Models based on convolutional neural networks was proposed to tackle sequence tagging problems

Collobert et al. (2011)

. This kind of neural network architecture and learning algorithms reduced the need for domain-specific feature engineering. However, these types of networks could not connect with previous information that could improve performance for Named Entity Recognition. RNN’s could capture earlier information through back propagation, but they suffer from the vanishing gradients, exploding gradient problems, and don’t handle long-term dependencies well. The gradients carry information for parameter updates. The text data sequences for NER are generally long. For longer sequences, gradients become vanishingly smaller, resulting in no updates of weights

Bengio et al. (1994)

. These problems are addressed by a special RNN architecture - Long Short-Term Memory (LSTM), capable of handling long-term dependencies

Hochreiter and Schmidhuber (1997).

The neural architecture - BiLSTM-CRFs produces state-of-the-art performance for NER tasks. This architecture comprises two components: BiLSTM that predict the label by capturing information from the text in both directions and CRF that compute transition compatibility between all possible pairs of labels on neighboring tokens. We now consider this neural architecture standard for sequence labeling problems Lample et al. (2016)

. This kind of architecture generally uses vector representation of words (word embeddings) as input to LSTMs. Word2Vec

Mikolov et al. (2013), GloVe Pennington et al. (2014) are some popular context-independent vector representations of words. Many times, character level features of the text are incorporated into word embeddings layer to improve the performance of NER models Kim et al. (2015).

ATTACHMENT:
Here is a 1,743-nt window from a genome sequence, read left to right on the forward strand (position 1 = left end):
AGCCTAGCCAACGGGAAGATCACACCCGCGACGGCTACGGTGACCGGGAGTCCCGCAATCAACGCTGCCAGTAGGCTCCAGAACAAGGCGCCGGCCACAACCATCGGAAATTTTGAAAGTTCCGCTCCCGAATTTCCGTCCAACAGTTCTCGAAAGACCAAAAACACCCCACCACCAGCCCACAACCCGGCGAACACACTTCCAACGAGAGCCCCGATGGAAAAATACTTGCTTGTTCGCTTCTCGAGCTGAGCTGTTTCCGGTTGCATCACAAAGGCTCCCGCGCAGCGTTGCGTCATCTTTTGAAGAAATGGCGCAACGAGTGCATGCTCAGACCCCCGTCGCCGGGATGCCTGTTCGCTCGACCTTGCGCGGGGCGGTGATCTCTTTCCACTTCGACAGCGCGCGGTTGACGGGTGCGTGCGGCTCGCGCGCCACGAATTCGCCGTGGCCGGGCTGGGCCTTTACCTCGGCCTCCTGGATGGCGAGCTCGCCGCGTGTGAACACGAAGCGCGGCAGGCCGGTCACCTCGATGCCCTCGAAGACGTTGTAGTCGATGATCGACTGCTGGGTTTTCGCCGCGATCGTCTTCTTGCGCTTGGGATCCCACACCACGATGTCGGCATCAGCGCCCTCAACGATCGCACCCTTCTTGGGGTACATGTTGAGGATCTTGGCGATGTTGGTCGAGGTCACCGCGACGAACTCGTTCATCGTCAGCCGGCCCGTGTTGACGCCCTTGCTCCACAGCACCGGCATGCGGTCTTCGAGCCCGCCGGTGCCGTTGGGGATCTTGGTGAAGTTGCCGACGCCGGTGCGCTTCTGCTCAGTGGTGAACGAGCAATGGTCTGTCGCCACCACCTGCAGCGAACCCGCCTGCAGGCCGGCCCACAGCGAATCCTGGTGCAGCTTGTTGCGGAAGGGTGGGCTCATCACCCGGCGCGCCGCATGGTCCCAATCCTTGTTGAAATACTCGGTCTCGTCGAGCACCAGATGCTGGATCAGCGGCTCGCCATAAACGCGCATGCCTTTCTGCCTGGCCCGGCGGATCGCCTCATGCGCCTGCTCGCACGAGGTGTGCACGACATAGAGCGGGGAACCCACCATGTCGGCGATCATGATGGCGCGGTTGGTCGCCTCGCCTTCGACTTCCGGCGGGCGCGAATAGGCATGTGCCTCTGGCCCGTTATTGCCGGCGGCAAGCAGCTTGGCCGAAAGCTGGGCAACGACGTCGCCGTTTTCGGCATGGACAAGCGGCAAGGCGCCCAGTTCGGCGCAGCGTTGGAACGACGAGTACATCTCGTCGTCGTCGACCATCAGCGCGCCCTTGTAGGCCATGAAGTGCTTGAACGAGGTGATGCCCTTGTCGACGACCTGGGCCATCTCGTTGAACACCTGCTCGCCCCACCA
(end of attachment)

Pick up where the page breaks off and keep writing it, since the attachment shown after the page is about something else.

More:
The use of BiLSTM-CRFs along with certain word embeddings led to significant improvement in the performance of NER models. Researchers starting experimenting with this architecture for Biomedical named entity recognition. Some models used character level embedding along with word embedding pre-trained on a large entity independent corpus (Pub-Med abstracts). These models outperformed earlier state-of-the-art models for BioNER Habibi et al. (2017); Luo et al. (2018); Verwimp et al. (2017). All the word embeddings used until now were context independ-ent. They cannot address the polysemous and context dependent nature of words. The introduction of contextualized string embeddings such as flair embeddings Akbik et al. (2018), ELMo Peters et al. (2018) solved this problem. These context-dependent word embeddings when used with BiLSTM-CRFs outperformed all previous models in named entity recognition. Also, transformers based Vaswani et al. (2017) language representation models like BERT Devlin et al. (2018) came that achieved state-of-the-art performance in NER. However, applying these NLP methodologies on biomedical literature has limitations because of the different word distribution of general and biomedical corpora. Since recent language representation models are mostly trained in general domain text, they often face problems on biomedical corpora. Most recent state-of-the-art solutions have shown that using a language representation model pre-trained on biomedical corpora (like PubMed abstracts and PMC full-text articles) gives the best results for Biomedical Named Entity Recognition Hong and Lee (2020); Lee et al. (2020).

This paper represents BioNerFlair, a novel architecture for biomedical named entity recognition. BioNerFlair uses contextualized string embeddings Flair (pre-trained on bio-medical domain) along with GloVe embeddings at the token embeddings layer, then a sequence tagger based on BiLSTM-CRFs is used to extract named entities from biomedical literature. I evaluate the performance of BioNerFlair on 8 benchmarks datasets. BioNerFlair outperforms earlier state-of-the-art models on 5 datasets while shows near similar performance of previous models on other 3 datasets.

2 Materials and methods

The following sections present a description of the corpora used for evaluation. Furthermore, a technical description of the architecture used along with details of evaluation metrics is given.

2.1 Datasets